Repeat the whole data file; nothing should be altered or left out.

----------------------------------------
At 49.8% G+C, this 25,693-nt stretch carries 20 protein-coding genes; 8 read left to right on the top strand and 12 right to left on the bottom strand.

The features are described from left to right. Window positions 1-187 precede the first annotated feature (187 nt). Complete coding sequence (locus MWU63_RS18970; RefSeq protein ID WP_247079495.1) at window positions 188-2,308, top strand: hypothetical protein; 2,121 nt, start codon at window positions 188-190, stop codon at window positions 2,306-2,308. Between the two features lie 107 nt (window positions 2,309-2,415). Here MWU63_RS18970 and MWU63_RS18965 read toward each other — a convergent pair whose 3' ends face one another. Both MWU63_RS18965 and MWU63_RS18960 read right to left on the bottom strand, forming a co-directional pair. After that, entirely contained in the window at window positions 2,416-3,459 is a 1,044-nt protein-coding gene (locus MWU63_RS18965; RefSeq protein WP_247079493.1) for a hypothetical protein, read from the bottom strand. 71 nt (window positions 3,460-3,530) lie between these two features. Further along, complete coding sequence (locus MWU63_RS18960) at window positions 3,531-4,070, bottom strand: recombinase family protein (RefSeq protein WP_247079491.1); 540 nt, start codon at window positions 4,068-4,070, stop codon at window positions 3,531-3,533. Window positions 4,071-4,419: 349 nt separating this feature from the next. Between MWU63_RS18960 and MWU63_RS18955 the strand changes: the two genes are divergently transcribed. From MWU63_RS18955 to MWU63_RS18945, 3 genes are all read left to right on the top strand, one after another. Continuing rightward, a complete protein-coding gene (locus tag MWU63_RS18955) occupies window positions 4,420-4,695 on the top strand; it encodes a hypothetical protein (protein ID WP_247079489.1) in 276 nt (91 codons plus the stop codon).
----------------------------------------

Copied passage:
At 49.8% G+C, this 25,693-nt stretch carries 20 protein-coding genes; 8 read left to right on the top strand and 12 right to left on the bottom strand.

The features are described from left to right. Window positions 1-187 precede the first annotated feature (187 nt). Complete coding sequence (locus MWU63_RS18970; RefSeq protein ID WP_247079495.1) at window positions 188-2,308, top strand: hypothetical protein; 2,121 nt, start codon at window positions 188-190, stop codon at window positions 2,306-2,308. Between the two features lie 107 nt (window positions 2,309-2,415). Here MWU63_RS18970 and MWU63_RS18965 read toward each other — a convergent pair whose 3' ends face one another. Both MWU63_RS18965 and MWU63_RS18960 read right to left on the bottom strand, forming a co-directional pair. After that, entirely contained in the window at window positions 2,416-3,459 is a 1,044-nt protein-coding gene (locus MWU63_RS18965; RefSeq protein WP_247079493.1) for a hypothetical protein, read from the bottom strand. 71 nt (window positions 3,460-3,530) lie between these two features. Further along, complete coding sequence (locus MWU63_RS18960) at window positions 3,531-4,070, bottom strand: recombinase family protein (RefSeq protein WP_247079491.1); 540 nt, start codon at window positions 4,068-4,070, stop codon at window positions 3,531-3,533. Window positions 4,071-4,419: 349 nt separating this feature from the next. Between MWU63_RS18960 and MWU63_RS18955 the strand changes: the two genes are divergently transcribed. From MWU63_RS18955 to MWU63_RS18945, 3 genes are all read left to right on the top strand, one after another. Continuing rightward, a complete protein-coding gene (locus tag MWU63_RS18955) occupies window positions 4,420-4,695 on the top strand; it encodes a hypothetical protein (protein ID WP_247079489.1) in 276 nt (91 codons plus the stop codon).